Saturday’s flash flooding crippled #GrandLake’s hydro power, washed ash into lake — Sky-Hi Daily News #ColoradoRiver #COriver #aridification

The head gate to Grand Lake’s hydro power plant is blocked by trees washed up during Saturday’s flash flooding. You can see the head gate on the right side of the picture. Photo credit: Town of Grand Lake

Here’s the release from Grand County via The Sky-Hi Daily News:

Flash flooding on Tonahutu Creek piled up enough trees, mud and debris Saturday night to shut down Grand Lake’s hydro plant.

Town Manager John Crone estimated Monday that there are about 50 large downed trees piled up at the plant’s head gate while ash and mud filled the ditch leading to another gate.

Grand Lake owns water rights on the creek and uses them to generate power for the town’s wells. The wells on which the town relies for water are fine and operating on other power sources with the hydro power stalled.

Because the creek is on national park land, Crone said the town is working with the National Parks Service to clear the debris.

“It has to happen soon,” Crone said. “We have to get the trees cleared and the water flowing.”

Crone said the floodwater also carried ash into Grand Lake and that some ash washed up onto the beach.

Ash fills the ditch before water flows through the second head gate to Grand Lake’s hydro power plant.
Courtesy Grand Lake via The Sky-Hi Daily News

Other damage from mudslides has occurred along Colorado Highway 125 in Grand County and Interstate 70 at Glenwood Canyon, both where major wildfires burned last year.

Flash flooding has been a persistent threat in Grand County, which saw two large wildfires last year and has seen repeated mudslides and flash floods in the burn scars.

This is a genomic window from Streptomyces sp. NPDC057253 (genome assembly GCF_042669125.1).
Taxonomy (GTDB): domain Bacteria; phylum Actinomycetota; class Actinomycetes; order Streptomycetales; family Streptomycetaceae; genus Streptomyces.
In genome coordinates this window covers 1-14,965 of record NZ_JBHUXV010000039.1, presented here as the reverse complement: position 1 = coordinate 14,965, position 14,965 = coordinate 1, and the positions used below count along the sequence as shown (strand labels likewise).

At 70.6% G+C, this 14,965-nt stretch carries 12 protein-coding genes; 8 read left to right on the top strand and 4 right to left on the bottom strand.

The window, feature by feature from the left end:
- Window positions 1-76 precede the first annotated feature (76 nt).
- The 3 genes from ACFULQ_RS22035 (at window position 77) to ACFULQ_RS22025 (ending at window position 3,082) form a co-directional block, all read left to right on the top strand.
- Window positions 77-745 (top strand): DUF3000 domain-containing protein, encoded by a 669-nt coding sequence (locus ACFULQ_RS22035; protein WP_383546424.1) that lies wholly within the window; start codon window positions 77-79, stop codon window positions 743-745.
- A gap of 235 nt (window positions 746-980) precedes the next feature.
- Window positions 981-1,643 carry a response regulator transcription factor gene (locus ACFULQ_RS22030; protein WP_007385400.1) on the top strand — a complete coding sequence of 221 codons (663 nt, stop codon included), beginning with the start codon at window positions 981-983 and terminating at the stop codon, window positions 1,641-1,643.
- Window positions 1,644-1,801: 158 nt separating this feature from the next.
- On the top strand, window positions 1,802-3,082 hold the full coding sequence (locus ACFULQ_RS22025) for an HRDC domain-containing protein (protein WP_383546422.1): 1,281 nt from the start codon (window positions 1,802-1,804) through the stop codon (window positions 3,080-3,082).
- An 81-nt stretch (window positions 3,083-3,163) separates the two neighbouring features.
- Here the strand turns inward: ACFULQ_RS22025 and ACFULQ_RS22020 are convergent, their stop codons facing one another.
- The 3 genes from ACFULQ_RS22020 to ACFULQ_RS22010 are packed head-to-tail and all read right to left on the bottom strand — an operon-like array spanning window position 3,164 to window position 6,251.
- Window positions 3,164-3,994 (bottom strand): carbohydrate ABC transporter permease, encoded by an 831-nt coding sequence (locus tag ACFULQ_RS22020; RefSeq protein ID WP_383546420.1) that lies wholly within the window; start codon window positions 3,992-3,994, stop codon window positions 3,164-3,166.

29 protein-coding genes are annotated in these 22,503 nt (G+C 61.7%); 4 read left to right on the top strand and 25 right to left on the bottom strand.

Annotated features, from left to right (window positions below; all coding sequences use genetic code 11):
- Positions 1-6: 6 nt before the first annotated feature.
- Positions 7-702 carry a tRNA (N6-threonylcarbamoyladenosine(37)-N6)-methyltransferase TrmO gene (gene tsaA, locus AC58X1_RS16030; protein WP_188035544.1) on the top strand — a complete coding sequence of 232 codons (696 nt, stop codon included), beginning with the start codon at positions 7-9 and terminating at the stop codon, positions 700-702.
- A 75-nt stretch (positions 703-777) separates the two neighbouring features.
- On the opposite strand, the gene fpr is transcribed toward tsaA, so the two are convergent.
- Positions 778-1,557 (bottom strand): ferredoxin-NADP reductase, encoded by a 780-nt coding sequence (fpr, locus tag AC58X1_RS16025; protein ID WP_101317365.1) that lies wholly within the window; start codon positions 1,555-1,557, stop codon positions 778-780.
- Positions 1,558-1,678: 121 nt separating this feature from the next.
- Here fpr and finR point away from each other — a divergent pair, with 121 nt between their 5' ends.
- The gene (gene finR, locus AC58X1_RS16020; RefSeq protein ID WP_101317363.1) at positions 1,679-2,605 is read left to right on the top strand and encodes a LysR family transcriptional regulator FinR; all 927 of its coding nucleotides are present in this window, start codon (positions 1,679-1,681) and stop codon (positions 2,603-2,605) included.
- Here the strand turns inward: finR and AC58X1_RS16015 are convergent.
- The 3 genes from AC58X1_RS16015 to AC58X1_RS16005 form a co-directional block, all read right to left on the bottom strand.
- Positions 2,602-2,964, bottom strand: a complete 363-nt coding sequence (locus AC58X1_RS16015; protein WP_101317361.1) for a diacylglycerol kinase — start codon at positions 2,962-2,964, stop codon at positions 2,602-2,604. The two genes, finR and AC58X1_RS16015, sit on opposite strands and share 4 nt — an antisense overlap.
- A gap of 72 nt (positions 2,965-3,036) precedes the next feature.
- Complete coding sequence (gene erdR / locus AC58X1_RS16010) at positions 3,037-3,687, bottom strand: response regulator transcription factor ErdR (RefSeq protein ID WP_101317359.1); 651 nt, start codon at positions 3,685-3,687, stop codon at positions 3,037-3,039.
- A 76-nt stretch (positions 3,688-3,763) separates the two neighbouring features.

Flash flooding can occur with relatively little rainfall in burn areas and often inundates small creeks and streams, gulches, roads, and poor drainage and low-lying areas.

Almost two of every three flash flood deaths occurr in vehicles. Drivers should not attempt to cross flowing streams and never drive through flooded roadways.

According to the National Weather Service, as little as a foot of swift water can float most cars, and two feet of fast-moving water can sweep away many vehicles, including SUVs and trucks.

#EagleRiver water levels rise above average flow — The Vail Daily #monsoon2021 #ColoradoRiver #COriver #aridification

From The Vail Daily (Ali Longwell):

Streamflows on the local Eagle River have certainly seen a spike the past few days thanks to the recent rain.

According to the Eagle River Water and Sanitation District, the Eagle River is experiencing flows 170% higher than normal near Minturn and 144% higher than normal in Avon. This is quite the difference from just four days ago, July 29, when the river level was 49% of the average streamflow for this time of year in Avon.

According to Diane Johnson, the communications and public affairs manager for the Eagle River Water and Sanitation District, there have only been seven days since April 1 where the river levels have exceeded the average…

It’s too early to tell whether this will have any impact on drought conditions. While Holly Loff, executive director of the Eagle River Watershed Council, is hopeful this unusual spike in streamflow will have a positive impact, she expects, as we return to hotter and dryer temperatures, “it’s not going to have a huge impact.”

Colorado Drought Monitor map July 27, 2021.

The area’s soil has seen the greatest impact of the drought conditions and with the fast and quick monsoon rains, the soil doesn’t get the chance to absorb the moisture and recover from the drought conditions.

Chaffee County commissioners approve permit for water bottle company to draw from wells connected to #ArkansasRiver —

Ruby Mountain Springs site. Photo credit: Nestle Waters North America

From (Zack Newman):

The Chaffee County Board of Commissioners voted Tuesday to approve the conditions under which a water bottling company could continue to pull water from a spring connected to the Arkansas River.

They are allowed to do so through the water right they bought back in 2010, but the county gives the green light if it finds the company follows all of the rules.

The 1041 permit process outlines specific conditions that BlueTriton has to meet in order to pull water out of Chaffee County. BlueTriton, previously known as Nestle, owns two wells. State water records obtained by 9Wants to Know show the company can pull up to 196 acre-feet of water each year…

[Della] Malone said regardless of the amount of water BlueTriton will take, Colorado is at the point where as much water as possible needs to stay in the river to keep fish, and the birds that feed on them, alive…